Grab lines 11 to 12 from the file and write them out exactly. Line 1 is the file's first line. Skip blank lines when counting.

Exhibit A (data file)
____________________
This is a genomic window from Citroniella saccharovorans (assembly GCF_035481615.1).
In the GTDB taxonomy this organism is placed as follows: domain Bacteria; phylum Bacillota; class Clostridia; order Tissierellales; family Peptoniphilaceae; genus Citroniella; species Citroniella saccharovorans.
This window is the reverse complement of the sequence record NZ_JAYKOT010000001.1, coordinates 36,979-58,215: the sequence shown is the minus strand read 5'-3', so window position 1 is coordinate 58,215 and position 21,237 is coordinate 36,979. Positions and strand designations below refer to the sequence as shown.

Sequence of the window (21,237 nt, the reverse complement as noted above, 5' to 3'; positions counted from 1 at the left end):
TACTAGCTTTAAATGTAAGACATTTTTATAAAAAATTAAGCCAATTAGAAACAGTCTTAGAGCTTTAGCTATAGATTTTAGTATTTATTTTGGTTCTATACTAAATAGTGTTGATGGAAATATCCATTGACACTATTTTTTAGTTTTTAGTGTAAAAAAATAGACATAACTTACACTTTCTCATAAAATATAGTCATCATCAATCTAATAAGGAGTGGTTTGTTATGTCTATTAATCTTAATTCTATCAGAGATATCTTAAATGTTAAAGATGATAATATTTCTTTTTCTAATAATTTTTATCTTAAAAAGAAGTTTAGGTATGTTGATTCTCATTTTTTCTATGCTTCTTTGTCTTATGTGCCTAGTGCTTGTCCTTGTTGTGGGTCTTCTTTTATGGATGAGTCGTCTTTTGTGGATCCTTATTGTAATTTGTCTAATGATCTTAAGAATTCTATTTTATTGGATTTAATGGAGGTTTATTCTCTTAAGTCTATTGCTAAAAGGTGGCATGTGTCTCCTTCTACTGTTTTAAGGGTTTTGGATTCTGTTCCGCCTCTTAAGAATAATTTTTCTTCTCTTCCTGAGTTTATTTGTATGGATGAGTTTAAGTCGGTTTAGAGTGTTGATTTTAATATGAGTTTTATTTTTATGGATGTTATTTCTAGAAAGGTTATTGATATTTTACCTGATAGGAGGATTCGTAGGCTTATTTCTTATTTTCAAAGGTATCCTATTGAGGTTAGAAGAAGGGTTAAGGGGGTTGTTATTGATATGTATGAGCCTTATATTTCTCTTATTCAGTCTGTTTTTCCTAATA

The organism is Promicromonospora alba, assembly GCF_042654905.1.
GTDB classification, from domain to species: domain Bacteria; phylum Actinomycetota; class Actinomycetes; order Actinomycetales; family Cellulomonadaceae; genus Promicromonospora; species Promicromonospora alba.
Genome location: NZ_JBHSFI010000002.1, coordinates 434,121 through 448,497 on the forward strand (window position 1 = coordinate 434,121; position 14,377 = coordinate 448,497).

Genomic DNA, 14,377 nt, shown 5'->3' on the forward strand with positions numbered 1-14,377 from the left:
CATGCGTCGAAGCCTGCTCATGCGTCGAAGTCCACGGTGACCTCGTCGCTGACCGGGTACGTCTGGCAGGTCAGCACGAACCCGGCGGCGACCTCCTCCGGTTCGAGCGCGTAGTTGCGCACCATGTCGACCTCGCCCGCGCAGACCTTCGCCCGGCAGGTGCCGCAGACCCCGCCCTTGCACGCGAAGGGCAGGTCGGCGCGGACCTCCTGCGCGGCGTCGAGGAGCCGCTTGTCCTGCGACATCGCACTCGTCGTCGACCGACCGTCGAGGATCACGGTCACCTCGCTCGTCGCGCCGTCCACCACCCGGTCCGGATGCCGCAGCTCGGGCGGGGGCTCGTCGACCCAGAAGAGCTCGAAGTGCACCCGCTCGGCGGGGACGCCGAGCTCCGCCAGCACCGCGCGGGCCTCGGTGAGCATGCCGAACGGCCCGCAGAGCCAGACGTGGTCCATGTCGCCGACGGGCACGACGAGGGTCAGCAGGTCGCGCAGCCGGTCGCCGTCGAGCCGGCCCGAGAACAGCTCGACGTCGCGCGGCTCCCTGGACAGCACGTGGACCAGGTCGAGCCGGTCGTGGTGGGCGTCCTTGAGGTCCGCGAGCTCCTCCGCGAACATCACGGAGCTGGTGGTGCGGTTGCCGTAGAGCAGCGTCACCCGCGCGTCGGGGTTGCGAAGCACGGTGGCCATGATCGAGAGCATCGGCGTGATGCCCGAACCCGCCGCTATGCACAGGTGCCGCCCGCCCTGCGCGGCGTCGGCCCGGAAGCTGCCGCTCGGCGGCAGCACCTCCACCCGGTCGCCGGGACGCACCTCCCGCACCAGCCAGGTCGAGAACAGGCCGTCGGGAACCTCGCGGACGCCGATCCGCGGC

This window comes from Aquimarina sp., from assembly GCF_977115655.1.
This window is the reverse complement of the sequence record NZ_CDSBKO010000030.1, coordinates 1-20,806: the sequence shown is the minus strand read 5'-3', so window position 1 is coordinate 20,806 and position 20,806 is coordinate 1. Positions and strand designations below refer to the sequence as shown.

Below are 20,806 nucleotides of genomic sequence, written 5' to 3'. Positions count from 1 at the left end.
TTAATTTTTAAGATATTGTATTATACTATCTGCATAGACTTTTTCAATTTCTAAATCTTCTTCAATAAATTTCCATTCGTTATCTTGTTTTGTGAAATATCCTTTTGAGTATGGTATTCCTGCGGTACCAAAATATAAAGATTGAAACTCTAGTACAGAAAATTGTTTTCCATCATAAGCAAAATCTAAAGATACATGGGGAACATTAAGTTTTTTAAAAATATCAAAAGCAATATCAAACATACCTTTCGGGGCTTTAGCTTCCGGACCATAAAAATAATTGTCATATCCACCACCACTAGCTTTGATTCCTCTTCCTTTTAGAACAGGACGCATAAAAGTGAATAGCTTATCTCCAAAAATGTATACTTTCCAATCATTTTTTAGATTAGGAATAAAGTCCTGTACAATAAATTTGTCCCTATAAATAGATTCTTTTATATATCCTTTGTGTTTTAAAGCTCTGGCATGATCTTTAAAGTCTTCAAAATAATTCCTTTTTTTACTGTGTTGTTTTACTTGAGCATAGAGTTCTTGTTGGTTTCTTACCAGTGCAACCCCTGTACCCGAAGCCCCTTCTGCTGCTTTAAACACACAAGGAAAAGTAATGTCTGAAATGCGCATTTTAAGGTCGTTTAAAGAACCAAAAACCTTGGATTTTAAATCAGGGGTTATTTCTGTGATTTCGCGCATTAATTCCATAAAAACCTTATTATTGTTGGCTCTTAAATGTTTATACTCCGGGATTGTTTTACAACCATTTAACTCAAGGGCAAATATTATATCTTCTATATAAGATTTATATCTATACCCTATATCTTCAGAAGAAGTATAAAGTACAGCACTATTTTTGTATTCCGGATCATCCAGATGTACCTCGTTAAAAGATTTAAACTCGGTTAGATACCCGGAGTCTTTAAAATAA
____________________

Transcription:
This window comes from Aquimarina sp., from assembly GCF_977115655.1.
This window is the reverse complement of the sequence record NZ_CDSBKO010000030.1, coordinates 1-20,806: the sequence shown is the minus strand read 5'-3', so window position 1 is coordinate 20,806 and position 20,806 is coordinate 1. Positions and strand designations below refer to the sequence as shown.